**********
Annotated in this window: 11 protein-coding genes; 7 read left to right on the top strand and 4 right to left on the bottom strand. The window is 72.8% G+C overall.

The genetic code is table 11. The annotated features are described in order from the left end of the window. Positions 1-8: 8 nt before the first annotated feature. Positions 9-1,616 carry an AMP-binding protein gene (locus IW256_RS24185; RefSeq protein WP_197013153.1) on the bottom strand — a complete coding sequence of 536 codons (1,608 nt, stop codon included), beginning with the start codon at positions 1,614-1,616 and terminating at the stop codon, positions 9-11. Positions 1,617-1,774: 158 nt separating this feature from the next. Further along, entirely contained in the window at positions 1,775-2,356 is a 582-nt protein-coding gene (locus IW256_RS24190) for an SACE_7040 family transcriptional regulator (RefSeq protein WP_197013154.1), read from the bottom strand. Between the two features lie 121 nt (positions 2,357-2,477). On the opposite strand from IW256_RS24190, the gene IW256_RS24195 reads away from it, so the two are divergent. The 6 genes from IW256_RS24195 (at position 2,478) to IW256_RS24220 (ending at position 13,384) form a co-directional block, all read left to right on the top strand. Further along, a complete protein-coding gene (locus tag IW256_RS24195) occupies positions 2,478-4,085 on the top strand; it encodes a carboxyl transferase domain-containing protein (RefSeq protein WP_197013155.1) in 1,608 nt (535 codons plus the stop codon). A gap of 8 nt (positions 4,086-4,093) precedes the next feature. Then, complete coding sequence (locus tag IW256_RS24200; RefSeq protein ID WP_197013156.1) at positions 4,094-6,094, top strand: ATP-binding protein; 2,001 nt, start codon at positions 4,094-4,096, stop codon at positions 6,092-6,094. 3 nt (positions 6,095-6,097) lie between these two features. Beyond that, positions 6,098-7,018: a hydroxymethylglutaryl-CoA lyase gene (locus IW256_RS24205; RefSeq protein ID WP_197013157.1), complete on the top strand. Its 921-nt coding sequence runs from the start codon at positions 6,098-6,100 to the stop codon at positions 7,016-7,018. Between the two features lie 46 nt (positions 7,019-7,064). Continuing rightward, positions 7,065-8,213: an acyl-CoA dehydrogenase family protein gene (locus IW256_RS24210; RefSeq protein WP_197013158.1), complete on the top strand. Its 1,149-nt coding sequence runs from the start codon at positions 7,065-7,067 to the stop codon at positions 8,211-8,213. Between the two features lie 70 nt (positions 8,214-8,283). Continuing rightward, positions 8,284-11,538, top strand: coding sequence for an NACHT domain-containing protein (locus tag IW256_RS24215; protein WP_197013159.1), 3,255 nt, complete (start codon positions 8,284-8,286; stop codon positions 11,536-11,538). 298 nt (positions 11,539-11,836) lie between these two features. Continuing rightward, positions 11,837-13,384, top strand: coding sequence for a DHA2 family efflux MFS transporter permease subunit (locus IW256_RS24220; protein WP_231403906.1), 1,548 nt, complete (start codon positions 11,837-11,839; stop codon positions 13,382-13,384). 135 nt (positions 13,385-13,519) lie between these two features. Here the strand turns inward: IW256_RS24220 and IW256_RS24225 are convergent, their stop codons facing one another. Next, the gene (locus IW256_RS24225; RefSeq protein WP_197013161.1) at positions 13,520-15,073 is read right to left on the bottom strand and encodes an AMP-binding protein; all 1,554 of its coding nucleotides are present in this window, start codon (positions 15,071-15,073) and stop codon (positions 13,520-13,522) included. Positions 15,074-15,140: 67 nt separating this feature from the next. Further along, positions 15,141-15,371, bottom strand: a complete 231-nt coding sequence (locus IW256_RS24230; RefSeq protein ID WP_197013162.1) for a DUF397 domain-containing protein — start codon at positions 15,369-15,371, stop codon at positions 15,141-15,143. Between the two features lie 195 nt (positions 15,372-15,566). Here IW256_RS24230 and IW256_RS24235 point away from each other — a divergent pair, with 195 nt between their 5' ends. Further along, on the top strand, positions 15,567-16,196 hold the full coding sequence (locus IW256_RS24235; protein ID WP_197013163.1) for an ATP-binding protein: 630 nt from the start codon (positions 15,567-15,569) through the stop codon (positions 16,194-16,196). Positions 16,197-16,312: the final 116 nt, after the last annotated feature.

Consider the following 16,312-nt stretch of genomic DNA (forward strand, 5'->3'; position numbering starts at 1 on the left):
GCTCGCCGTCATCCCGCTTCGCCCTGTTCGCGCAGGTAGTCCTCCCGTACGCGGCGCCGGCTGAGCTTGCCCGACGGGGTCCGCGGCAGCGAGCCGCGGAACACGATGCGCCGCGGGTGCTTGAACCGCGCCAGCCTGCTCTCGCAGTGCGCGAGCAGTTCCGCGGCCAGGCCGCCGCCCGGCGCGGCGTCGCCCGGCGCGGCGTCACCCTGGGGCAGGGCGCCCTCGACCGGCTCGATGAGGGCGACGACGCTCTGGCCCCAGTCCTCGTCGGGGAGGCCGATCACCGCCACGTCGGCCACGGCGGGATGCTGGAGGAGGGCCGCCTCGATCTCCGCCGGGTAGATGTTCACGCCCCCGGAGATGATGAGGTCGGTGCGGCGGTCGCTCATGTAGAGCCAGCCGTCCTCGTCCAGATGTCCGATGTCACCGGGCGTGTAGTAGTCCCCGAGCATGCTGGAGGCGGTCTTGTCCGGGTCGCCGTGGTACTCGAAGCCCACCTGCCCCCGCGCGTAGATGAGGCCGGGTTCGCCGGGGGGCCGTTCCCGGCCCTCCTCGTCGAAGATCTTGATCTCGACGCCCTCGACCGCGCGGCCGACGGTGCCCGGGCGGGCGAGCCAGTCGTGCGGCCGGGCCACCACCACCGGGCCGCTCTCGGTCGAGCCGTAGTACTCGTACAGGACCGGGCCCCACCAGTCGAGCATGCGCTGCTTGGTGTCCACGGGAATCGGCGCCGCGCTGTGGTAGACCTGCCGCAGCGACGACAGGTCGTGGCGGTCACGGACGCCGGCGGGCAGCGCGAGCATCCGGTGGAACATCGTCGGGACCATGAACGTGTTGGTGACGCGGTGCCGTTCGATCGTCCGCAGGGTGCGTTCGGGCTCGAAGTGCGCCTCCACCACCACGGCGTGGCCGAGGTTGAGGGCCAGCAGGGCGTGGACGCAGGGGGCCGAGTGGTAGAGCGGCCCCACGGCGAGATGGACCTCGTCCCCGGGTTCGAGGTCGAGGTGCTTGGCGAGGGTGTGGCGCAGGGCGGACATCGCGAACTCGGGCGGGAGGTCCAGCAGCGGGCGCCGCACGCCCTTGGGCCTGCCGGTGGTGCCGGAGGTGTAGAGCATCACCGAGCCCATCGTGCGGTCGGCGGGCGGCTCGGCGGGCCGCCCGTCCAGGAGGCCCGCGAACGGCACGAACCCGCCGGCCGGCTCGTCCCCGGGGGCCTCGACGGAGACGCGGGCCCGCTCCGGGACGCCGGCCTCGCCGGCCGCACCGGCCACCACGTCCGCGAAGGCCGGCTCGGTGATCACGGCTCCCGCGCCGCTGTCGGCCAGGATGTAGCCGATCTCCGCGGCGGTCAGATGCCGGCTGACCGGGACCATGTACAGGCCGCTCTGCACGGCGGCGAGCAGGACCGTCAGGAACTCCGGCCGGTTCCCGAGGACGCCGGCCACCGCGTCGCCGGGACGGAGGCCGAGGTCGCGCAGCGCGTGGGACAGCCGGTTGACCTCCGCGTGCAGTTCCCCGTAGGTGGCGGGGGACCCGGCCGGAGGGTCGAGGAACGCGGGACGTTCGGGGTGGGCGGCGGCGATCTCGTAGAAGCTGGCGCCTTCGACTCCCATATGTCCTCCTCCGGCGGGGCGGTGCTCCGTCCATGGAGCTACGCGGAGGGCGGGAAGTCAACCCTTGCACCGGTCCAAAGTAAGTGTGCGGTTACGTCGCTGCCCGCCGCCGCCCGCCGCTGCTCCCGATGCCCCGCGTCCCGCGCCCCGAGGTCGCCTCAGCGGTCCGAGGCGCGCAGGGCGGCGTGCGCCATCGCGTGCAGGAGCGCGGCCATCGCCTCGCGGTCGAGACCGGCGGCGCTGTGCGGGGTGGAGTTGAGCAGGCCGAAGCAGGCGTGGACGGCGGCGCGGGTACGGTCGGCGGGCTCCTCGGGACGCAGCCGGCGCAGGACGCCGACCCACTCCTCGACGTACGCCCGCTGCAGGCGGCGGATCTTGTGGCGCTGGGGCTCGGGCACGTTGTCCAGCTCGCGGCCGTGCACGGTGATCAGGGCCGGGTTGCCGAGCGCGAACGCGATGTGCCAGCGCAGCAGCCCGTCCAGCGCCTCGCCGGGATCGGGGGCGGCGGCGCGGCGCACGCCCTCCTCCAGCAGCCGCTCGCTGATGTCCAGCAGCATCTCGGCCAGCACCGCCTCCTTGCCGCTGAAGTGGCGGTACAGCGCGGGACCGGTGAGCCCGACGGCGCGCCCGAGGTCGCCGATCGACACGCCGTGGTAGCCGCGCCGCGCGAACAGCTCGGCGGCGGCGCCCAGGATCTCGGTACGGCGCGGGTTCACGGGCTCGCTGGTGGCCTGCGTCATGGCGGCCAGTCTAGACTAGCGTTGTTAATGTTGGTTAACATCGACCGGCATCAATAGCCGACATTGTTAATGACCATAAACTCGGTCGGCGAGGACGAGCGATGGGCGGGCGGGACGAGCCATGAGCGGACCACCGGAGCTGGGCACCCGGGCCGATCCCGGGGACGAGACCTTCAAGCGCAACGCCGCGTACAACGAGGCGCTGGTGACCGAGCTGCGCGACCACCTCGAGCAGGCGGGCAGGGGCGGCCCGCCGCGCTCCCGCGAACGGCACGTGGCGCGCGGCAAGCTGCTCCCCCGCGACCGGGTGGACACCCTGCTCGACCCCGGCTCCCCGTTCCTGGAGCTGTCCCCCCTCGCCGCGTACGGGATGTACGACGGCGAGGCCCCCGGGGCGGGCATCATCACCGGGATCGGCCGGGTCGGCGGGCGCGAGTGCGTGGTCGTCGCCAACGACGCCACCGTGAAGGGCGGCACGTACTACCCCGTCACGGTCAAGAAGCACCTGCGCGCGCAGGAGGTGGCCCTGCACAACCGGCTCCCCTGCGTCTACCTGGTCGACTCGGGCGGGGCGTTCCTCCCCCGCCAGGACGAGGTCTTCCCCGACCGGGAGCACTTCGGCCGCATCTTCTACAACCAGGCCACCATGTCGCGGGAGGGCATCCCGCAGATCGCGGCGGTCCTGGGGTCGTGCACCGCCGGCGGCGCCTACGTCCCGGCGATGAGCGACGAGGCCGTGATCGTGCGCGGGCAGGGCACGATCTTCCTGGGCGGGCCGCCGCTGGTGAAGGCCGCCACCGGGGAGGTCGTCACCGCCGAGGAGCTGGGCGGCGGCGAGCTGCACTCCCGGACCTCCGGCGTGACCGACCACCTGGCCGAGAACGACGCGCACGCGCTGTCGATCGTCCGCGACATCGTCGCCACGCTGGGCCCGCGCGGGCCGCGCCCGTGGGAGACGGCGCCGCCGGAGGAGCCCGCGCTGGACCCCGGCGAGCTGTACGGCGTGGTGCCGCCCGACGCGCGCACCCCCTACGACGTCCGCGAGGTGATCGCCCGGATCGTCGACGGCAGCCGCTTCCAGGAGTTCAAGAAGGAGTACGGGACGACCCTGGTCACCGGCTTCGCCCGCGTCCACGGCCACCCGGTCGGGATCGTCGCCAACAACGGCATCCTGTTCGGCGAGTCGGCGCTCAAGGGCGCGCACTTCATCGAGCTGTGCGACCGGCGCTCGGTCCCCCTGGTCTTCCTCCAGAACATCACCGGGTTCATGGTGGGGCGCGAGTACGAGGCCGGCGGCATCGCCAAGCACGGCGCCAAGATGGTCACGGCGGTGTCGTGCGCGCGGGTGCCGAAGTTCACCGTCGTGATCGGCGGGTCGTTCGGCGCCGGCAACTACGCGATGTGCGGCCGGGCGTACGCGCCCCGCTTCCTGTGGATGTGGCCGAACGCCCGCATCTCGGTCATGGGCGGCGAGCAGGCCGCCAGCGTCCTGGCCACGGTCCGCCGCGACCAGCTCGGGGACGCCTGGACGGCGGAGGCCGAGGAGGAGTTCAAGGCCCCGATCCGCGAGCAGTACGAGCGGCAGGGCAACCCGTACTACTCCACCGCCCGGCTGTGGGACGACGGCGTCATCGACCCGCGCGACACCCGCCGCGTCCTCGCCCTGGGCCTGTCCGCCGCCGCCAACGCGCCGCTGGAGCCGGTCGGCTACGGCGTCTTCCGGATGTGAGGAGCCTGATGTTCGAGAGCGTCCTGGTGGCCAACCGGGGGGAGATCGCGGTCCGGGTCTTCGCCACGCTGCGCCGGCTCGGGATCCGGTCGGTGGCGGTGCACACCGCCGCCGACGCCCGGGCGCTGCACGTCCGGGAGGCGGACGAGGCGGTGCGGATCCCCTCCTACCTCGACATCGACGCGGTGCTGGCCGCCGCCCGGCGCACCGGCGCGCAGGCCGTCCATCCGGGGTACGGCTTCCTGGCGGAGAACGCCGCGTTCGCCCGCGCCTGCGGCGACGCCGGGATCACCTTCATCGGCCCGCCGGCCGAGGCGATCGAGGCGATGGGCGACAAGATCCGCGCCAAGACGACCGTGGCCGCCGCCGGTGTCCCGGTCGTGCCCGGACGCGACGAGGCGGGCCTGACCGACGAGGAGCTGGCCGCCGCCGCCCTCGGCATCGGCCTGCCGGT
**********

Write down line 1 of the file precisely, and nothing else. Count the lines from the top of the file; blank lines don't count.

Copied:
Annotated in this window: 11 protein-coding genes; 7 read left to right on the top strand and 4 right to left on the bottom strand. The window is 72.8% G+C overall.